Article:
Yesterday Sir David Norgrove, Chair of the UK Statistics Authority wrote to the Public Administration and Constitutional Affairs Committee (PACAC) in response to its request for evidence for its Data transparency and accountability: COVID-19 inquiry.

Sir David Norgrove’s letter included an annex from the Office for Statistics Regulation (OSR) responding to the committee’s questions. The annex sets out OSR’s views on statistics production and use during the pandemic.

Since the start of the pandemic Governments across the UK have maintained a flow of data which has been quite remarkable. New data collections have been established swiftly, existing collections have been amended or added to, and data sources have been linked together in new ways to provide additional insight.

However, there are areas where we would like to see more progress. Our letters to Government producers of statistics, published on 1 December 2020 and 20 January 2021, outlined our expectations. We would like producers to move quickly to make progress on:

  • More granular data on percentage take up: There should be more detail by age band, ethnic group and by Joint Committee on Vaccination and Immunisation (JCVI) priority groups. Some of this information is available in some administrations within the UK but not others. For example, information on the percentages of individuals in each priority group that have been vaccinated to date is available for both Scotland and Wales. Northern Ireland data are included in the UK dashboard, but there is no orderly release of more granular data in Northern Ireland itself.
  • Vaccine type: It is in the public interest to have information on vaccine type (Pfizer BioNTech or AstraZeneca), particularly in the context of questions around vaccine efficacy and sustainability of supply. Scotland is currently the only administration to routinely publish this information.
  • Vaccine take-up: Information on those who have been offered a vaccine and those who have taken them up would help with understanding the reasons why some people may not be taking up vaccines, for example whether it is refusals, access, or because they have not actually received an invitation to have a vaccine.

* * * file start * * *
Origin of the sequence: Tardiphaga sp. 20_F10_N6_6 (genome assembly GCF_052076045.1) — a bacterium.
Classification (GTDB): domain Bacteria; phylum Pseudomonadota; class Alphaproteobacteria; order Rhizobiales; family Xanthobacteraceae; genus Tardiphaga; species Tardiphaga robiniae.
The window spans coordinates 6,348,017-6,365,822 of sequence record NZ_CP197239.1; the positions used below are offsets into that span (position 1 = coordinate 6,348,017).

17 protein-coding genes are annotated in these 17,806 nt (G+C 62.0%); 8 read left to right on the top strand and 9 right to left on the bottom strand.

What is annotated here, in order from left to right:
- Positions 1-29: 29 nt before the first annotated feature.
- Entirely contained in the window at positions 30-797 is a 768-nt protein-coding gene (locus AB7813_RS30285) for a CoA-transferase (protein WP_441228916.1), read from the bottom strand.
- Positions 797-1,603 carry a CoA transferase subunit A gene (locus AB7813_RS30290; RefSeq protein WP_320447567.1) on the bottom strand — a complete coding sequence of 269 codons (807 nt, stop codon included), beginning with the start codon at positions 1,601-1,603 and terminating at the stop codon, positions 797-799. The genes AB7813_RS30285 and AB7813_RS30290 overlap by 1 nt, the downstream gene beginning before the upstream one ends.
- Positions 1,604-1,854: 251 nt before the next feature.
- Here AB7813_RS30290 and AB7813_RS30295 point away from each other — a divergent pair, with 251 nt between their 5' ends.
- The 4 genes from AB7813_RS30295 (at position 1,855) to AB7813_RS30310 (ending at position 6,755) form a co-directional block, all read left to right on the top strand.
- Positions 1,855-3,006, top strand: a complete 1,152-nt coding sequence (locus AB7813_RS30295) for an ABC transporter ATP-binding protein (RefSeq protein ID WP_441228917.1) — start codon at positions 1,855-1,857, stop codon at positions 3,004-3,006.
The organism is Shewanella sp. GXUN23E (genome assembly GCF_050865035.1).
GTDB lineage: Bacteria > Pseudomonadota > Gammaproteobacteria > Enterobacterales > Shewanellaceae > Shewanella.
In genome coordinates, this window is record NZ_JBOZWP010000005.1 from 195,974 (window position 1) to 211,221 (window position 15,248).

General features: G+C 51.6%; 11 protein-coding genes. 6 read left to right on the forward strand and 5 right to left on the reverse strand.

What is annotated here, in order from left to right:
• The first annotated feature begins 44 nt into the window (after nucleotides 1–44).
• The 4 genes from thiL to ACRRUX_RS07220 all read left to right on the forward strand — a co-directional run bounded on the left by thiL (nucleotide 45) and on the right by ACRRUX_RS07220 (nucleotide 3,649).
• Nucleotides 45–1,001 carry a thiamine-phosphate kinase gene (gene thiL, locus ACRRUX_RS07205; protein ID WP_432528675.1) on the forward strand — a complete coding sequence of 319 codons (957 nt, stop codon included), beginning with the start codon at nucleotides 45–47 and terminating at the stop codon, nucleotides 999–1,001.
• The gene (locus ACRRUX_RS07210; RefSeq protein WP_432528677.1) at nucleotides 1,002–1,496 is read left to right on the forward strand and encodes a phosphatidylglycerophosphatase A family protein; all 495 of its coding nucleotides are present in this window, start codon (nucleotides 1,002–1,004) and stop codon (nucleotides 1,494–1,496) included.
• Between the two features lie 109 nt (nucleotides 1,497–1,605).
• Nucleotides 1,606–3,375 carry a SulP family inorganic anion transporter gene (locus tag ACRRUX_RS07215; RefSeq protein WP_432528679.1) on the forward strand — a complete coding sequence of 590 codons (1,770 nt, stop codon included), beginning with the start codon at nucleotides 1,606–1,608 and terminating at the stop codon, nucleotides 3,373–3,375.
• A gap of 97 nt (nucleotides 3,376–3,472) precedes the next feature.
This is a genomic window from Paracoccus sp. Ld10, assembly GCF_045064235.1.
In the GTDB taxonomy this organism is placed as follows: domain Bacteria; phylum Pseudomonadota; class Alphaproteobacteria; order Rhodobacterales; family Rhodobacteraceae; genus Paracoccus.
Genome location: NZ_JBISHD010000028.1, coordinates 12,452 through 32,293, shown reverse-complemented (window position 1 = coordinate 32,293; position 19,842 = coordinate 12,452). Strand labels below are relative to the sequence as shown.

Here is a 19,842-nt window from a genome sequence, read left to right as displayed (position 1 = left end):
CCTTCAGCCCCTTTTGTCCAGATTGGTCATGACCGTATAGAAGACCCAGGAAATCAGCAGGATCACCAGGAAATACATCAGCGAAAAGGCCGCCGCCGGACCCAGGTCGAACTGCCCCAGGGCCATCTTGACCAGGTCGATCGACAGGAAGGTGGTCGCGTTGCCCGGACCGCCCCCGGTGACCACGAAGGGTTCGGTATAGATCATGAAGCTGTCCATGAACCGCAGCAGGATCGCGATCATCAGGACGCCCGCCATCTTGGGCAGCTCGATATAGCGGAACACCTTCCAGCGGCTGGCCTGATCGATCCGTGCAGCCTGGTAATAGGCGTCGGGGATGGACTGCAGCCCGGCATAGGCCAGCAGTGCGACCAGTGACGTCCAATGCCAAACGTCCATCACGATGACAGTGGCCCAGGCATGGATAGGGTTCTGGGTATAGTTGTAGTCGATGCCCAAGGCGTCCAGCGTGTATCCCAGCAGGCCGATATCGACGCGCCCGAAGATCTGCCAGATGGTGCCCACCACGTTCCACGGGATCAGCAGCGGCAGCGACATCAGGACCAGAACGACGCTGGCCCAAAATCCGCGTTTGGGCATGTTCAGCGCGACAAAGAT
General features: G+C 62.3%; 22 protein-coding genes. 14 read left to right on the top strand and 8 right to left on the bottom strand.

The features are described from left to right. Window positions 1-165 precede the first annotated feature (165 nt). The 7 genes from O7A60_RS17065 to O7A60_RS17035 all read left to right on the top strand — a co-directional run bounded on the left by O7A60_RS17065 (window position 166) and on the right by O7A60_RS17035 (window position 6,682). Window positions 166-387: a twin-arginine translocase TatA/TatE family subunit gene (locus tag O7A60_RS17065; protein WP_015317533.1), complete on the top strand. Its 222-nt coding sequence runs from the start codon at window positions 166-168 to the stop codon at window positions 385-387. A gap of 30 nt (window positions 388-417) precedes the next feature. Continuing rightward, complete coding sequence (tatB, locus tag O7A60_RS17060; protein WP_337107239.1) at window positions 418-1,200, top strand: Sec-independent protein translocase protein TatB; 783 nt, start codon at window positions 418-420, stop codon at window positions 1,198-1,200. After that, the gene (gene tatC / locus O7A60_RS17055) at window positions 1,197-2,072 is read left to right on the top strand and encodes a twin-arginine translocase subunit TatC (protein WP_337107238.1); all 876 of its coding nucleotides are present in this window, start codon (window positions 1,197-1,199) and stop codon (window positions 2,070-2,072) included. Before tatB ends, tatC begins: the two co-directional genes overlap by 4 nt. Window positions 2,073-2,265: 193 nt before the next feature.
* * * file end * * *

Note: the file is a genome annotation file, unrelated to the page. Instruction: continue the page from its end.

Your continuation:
Routine publication of data in these areas would support public understanding of the pandemic and demonstrate governments’ commitment to transparency. For example, we continue to see instances of data being quoted publicly that are not in the public domain. Most recently, at the Downing Street briefing on 3 February, the Government announced that the vaccination programme had delivered 10 million vaccinations in the United Kingdom, including almost 90% of those aged over 75 and every eligible person in a care home.

At the time this statement was made these figures were not published. Additional age breakdowns have now been published for England by NHS England (on 4 February). However, our view remains that this it is poor practice to announce figures selectively from a dataset when the underlying data are not yet published.

The letter also makes clear that there is intensive work taking place to provide more comprehensive vaccinations data, both by each of the UK’s four governments, and through cross-UK collaboration. The broader range of issues highlighted can be seen in the full response.

Ed Humpherson, head of the Office for Statistics Regulation, said:

“During the pandemic, the performance of Government statisticians and analysts across the UK has been remarkable. Over the last two months, they have worked intensively to provide the public with a comprehensive picture of the roll-out of vaccinations. They are now building on this foundation, aiming to provide the more granular data that are now needed to enhance public understanding.”